My good friend Caleb teaches Kajukenbo here in the facility with me. We’ve been side by side businesses for years.
In Kajukenbo there’s an actual family tree from when the art was founded in Hawaii in the mid-1950s. There’s a family tree here, right next to the mat. You see it every time you step on to the floor. It’s huge.
On that tree is my buddy, Caleb. He’s way down, close to the bottom, but he’s definitely there.
Here’s the cool thing: He can’t promote anyone on a whim.
Each promotion is in front of a board. The higher the promotion, the wider the board ranges. For some promotions he has other instructors come in from other states.
So, the system prevents anyone from coming in with a black belt they got at the store and pretending to be a guru. Just doesn’t work.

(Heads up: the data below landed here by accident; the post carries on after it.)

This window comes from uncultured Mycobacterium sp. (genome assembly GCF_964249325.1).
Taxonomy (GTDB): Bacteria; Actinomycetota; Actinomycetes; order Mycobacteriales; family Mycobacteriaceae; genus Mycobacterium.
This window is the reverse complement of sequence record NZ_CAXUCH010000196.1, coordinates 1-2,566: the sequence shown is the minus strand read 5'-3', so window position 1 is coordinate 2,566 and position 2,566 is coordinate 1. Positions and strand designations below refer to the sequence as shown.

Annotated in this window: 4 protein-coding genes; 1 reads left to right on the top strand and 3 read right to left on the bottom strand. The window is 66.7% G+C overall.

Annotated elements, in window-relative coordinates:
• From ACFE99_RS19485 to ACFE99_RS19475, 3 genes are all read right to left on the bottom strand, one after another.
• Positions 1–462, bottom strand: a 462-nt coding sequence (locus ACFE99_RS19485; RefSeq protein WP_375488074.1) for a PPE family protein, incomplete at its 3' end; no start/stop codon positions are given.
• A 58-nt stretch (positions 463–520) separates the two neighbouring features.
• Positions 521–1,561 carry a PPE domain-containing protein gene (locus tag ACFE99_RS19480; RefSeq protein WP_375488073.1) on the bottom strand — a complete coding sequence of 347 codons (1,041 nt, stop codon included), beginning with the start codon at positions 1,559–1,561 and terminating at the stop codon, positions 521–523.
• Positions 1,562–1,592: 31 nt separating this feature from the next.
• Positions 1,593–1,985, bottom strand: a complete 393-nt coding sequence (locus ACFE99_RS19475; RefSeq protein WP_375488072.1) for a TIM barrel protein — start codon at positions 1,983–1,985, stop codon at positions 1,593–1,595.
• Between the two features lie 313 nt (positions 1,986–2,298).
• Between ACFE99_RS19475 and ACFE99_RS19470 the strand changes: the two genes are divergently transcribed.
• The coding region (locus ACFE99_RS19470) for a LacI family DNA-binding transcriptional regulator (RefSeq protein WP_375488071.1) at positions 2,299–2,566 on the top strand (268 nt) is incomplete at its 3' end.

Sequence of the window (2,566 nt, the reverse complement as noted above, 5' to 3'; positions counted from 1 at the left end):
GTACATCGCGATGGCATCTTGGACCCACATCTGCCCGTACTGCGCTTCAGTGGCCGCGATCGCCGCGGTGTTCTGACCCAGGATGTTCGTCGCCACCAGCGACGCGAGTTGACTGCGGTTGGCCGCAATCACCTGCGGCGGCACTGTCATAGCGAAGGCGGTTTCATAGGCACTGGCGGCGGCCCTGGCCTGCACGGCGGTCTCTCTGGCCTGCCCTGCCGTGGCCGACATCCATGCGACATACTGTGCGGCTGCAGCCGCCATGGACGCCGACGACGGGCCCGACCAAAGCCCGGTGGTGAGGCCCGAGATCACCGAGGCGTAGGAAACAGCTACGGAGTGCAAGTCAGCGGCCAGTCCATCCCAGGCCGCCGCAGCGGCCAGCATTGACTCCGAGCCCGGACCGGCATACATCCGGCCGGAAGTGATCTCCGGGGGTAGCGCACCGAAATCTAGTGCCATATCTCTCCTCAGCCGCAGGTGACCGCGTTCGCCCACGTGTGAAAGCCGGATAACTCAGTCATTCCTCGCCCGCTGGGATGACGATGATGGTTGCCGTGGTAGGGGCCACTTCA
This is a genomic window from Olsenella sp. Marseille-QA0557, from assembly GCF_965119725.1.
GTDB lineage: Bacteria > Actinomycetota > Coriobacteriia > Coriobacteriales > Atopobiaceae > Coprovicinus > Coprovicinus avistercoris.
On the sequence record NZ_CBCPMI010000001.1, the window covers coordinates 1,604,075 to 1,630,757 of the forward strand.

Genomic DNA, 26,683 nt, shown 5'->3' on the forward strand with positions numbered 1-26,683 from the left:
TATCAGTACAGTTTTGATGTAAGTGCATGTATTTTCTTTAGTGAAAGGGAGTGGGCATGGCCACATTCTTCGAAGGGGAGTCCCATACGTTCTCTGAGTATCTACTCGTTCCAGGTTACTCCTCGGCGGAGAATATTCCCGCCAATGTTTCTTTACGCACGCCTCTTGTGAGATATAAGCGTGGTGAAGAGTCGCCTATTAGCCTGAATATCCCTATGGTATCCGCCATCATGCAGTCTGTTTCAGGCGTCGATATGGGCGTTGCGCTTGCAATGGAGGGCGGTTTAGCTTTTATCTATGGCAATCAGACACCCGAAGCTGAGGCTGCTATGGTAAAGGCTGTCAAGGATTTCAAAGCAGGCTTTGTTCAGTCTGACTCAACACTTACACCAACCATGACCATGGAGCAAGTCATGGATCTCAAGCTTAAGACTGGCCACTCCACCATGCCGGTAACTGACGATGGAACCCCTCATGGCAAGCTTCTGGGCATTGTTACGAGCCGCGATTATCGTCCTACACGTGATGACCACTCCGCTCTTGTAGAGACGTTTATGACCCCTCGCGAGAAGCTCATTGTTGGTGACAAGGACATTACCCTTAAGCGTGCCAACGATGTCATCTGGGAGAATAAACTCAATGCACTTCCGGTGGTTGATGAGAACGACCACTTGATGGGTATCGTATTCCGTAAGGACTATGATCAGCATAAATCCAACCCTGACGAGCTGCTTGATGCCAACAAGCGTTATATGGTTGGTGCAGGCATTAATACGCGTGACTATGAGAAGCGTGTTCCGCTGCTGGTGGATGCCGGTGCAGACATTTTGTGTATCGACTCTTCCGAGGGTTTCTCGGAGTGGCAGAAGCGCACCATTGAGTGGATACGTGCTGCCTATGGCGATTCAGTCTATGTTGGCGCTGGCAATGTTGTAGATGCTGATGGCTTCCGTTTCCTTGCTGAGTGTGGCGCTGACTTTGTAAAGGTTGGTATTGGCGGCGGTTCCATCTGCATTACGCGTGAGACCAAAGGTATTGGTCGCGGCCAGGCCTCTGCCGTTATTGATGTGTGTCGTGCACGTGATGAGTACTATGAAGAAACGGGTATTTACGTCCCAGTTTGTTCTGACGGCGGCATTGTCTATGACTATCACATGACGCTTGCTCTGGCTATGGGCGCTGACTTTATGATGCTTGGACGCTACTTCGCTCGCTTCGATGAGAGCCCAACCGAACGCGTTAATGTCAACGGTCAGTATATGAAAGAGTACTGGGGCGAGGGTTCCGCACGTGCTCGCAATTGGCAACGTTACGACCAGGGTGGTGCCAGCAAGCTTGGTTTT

You’re not on the tree, pal. You’re not special. Rise through the ranks like everyone else. Be a white belt first.
Here’s the other thing: Thinking like a white belt gets you places. A good white belt is a sponge. They know their place, and it’s to learn. There’s no room for ego. A black belt is no different, they just help juniors grow in tandem with their own learning. The problem with the actual black belt is the ego that it inflates in some.
If you want to know if someone is good, give them power.
The great ones earned their black belts but you can’t tell right away. They’re too busy helping others become better white belts.
Learning first, then spread what you know.